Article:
For instance, you might have a long-term goal such as “Retire with 1 million dollars by 50 years old”. Suppose you are 40 years old and currently have $500k. In that case, you can then calculate how much money you need to save per year and then either create financial goals like “Save X this year” or professional goals related to creating more revenue streams (“publish a paid mobile app”) or increasing current ones (“get promoted in my job”).
Also, it’s okay to disregard this connection between short-term and long-term goals because sometimes we want to do something just because it is fun. It is more important to check whether a new goal will impede others. For example, if you have two goals, “visit 10 countries this year” and “save X money this year,” you need to understand if all the trips might get in the way of your saving money goal.
(Example) My personal goals
Here are my goals for 2023 as an example:
Goal-setting for Data Science & AI teams
How to Organize Goals - OKRs
Instead of setting a bunch of goals in a list, the most common approach in the industry is to use a framework named OKR (Objectives and Key Results). It is pretty easy to apply:
Start with an Objective (e.g., I want to improve our fraud detection solution)
Define Key Results, typically 3 to 5, following SMART principles. Examples:
Improve by 50% the solution financial return (from 100k to 150k/month)
Run a modeling experiment data from a new vendor
Implement an automatic retraining pipeline
Reduce scoring time from 1s to 0.5s
Track your progress. This could be done via periodic checkpoints.
How much did your team achieve already?
Do we need to change something? (priority, strategy)
(Example Goals) When first creating a model…
My suggestion is to start with a well-defined business goal. Say a team is developing a machine learning model to detect fraudulent credit card transactions to block the suspicious ones automatically. In this case, we should start with “what is the minimum acceptable performance for a solution that still brings value to the company?”.
Let’s dive a little deeper into this example. We need to understand the value of each thing.
True Positives (TP) - Correctly Identified Frauds: This would stop some frauds from happening, which gives mainly two benefits: i) negates losses the company would have to pay for; ii) prevents attrition with a customer that would have an awful experience.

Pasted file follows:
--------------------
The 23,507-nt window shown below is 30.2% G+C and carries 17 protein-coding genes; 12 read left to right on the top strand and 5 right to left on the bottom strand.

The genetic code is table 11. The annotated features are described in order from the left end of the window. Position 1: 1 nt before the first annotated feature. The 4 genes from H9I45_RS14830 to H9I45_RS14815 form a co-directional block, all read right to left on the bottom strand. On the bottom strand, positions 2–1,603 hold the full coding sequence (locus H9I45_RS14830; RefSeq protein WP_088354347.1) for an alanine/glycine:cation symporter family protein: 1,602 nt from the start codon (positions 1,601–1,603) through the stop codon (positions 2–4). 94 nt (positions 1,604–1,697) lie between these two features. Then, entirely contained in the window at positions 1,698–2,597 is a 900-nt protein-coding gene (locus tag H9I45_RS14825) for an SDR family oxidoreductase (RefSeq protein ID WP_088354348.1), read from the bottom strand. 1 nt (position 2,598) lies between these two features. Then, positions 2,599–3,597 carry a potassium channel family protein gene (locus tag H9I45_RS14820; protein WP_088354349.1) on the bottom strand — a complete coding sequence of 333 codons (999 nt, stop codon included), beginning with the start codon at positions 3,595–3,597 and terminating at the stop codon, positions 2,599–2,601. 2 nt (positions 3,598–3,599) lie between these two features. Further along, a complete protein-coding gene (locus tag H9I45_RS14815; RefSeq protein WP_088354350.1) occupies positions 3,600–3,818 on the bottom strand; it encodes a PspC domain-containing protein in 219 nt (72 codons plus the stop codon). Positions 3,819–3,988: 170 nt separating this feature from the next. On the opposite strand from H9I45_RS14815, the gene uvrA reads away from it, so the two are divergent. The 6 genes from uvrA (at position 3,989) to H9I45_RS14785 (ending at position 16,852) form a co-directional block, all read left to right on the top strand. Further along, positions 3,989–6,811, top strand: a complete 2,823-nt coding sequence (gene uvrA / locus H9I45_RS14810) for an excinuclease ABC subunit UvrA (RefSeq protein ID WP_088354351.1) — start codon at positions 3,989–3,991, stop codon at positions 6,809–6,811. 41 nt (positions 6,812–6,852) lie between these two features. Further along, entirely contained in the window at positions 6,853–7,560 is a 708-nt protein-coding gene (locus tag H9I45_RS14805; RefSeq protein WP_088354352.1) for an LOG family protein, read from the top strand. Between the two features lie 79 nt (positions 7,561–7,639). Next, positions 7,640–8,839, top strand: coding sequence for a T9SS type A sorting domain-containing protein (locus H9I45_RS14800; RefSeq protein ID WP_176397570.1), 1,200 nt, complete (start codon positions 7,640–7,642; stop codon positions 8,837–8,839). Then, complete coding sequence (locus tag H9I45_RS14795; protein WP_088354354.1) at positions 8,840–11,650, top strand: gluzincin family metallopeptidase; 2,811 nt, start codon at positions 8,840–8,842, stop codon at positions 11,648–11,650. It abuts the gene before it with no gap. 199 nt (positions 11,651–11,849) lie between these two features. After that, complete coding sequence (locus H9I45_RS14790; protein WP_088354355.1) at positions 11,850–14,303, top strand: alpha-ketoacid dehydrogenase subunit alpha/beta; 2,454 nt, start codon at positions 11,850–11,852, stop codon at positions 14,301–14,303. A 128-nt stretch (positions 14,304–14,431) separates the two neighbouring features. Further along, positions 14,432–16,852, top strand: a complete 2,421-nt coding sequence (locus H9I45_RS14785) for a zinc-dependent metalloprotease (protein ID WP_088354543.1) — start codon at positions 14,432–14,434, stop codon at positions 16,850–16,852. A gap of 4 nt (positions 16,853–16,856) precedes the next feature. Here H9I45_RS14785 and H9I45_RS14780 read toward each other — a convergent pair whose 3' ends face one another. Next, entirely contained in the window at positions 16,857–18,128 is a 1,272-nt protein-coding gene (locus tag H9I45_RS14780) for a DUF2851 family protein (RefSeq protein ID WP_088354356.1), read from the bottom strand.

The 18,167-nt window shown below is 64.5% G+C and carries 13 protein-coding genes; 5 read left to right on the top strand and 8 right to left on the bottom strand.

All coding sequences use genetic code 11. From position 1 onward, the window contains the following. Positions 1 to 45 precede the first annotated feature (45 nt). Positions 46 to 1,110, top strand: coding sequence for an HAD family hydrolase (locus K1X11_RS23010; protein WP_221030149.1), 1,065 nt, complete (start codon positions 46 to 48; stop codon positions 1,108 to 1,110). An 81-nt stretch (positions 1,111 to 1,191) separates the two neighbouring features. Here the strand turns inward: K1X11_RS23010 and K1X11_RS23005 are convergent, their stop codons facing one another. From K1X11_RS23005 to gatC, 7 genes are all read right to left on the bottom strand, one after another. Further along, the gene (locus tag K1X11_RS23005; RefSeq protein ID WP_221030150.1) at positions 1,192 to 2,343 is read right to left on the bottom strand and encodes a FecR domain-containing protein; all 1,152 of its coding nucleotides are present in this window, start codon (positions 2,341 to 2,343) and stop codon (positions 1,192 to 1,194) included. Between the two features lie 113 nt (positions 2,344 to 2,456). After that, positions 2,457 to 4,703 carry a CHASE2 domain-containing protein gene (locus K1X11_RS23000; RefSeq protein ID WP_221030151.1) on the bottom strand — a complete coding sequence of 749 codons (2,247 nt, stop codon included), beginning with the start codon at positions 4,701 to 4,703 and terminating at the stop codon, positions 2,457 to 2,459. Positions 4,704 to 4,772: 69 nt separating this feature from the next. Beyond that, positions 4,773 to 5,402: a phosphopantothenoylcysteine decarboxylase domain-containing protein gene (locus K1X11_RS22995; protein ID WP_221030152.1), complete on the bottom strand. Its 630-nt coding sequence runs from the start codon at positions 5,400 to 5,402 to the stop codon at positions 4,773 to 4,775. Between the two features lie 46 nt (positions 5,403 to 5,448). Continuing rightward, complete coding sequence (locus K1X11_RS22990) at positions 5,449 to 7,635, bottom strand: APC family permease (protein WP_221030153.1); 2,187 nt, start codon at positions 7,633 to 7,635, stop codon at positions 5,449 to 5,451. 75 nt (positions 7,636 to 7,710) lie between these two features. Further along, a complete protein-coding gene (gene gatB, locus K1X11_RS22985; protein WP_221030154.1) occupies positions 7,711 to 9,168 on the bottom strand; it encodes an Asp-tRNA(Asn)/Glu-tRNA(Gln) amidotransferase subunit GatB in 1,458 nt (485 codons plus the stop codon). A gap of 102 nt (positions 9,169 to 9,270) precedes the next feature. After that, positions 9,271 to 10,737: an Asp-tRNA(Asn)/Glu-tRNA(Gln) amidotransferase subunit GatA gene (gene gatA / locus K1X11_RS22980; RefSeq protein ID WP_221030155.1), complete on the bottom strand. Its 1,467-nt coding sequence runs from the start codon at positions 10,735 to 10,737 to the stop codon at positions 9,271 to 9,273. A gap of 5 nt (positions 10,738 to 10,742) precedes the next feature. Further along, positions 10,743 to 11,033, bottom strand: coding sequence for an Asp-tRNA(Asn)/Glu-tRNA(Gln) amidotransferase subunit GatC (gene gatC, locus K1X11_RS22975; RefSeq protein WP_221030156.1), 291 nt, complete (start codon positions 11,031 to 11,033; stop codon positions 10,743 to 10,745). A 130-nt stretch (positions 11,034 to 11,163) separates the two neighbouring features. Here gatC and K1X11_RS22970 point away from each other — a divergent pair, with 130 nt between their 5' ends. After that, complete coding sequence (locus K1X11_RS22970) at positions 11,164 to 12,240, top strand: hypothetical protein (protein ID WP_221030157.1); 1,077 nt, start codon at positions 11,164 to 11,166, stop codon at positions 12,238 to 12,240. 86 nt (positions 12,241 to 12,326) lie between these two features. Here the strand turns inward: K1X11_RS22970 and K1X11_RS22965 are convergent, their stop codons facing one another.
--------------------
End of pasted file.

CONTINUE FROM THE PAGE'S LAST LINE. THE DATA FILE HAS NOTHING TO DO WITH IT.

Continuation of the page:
False Positives (FP) - Incorrectly Appointed Frauds: Blocking a credit card incorrectly could generate customer attrition, impacting satisfaction and reflecting how long they would stay as customers. We could go further and, through experiments/studies, understand how much the churn rate of customers increases when they have incorrectly blocked transactions.
With that, one recommended approach is to find a minimum “True Positive to False Positive” ratio (also known as “precision”) by estimating the actual value of a true positive and a false positive.
One simplistic way to do this is to get the “average savings” in identifying fraud and the “average losses” by incorrectly blocking a transaction.
After some studies, we end up with TPs and FPs worth $4000 and -$100, respectively. With this information, we can easily estimate the expected financial return for a given model and threshold.
Finally, it would not make sense for most businesses to implement a fraud detection system that would bring only $10 in revenue. We should define how much money the solution should bring to the table to be considered an option. For our hypothetical business, it could be “at least” $100,000 positive return per month.
In this example, we have a specific way of measuring the effectiveness of a given model, and we also have a minimum performance that we need to achieve ($100k), so we could have a general goal as:
Fraud Goal Example: Design and Deploy an AI-enabled solution to automatically identify fraud transactions, bringing at least $100k positive return considering a $4000 value for each identified fraud, and -$100 value for each incorrectly identified fraud, by the end of this quarter.
This would be a worthy goal for the team as it clarifies what they should work towards, the requirements, how to measure it, and the deadline.
(Example Goals) For Mature Solutions